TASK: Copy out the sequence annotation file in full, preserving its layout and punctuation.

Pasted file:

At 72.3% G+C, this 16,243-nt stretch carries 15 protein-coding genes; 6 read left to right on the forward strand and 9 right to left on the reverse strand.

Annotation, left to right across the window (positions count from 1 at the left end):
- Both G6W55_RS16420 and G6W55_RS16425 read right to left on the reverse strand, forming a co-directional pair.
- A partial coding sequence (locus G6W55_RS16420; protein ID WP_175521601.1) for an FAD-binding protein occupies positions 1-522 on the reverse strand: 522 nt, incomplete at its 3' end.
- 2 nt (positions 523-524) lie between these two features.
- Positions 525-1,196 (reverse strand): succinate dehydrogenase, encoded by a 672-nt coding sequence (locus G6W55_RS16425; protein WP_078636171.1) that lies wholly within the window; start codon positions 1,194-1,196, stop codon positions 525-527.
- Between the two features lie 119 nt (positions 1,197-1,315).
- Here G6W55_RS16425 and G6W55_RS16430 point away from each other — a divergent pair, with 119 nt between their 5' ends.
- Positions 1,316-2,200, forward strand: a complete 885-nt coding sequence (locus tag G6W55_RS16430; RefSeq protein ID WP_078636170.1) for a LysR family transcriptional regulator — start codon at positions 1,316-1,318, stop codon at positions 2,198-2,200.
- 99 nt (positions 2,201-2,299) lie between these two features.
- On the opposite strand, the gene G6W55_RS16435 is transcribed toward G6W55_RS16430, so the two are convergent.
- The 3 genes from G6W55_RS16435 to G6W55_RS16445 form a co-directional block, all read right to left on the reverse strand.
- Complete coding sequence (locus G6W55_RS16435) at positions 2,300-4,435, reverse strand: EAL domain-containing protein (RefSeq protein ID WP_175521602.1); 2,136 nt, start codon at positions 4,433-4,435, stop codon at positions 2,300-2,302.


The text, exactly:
At 72.3% G+C, this 16,243-nt stretch carries 15 protein-coding genes; 6 read left to right on the forward strand and 9 right to left on the reverse strand.

Annotation, left to right across the window (positions count from 1 at the left end):
- Both G6W55_RS16420 and G6W55_RS16425 read right to left on the reverse strand, forming a co-directional pair.
- A partial coding sequence (locus G6W55_RS16420; protein ID WP_175521601.1) for an FAD-binding protein occupies positions 1-522 on the reverse strand: 522 nt, incomplete at its 3' end.
- 2 nt (positions 523-524) lie between these two features.
- Positions 525-1,196 (reverse strand): succinate dehydrogenase, encoded by a 672-nt coding sequence (locus G6W55_RS16425; protein WP_078636171.1) that lies wholly within the window; start codon positions 1,194-1,196, stop codon positions 525-527.
- Between the two features lie 119 nt (positions 1,197-1,315).
- Here G6W55_RS16425 and G6W55_RS16430 point away from each other — a divergent pair, with 119 nt between their 5' ends.
- Positions 1,316-2,200, forward strand: a complete 885-nt coding sequence (locus tag G6W55_RS16430; RefSeq protein ID WP_078636170.1) for a LysR family transcriptional regulator — start codon at positions 1,316-1,318, stop codon at positions 2,198-2,200.
- 99 nt (positions 2,201-2,299) lie between these two features.
- On the opposite strand, the gene G6W55_RS16435 is transcribed toward G6W55_RS16430, so the two are convergent.
- The 3 genes from G6W55_RS16435 to G6W55_RS16445 form a co-directional block, all read right to left on the reverse strand.
- Complete coding sequence (locus G6W55_RS16435) at positions 2,300-4,435, reverse strand: EAL domain-containing protein (RefSeq protein ID WP_175521602.1); 2,136 nt, start codon at positions 4,433-4,435, stop codon at positions 2,300-2,302.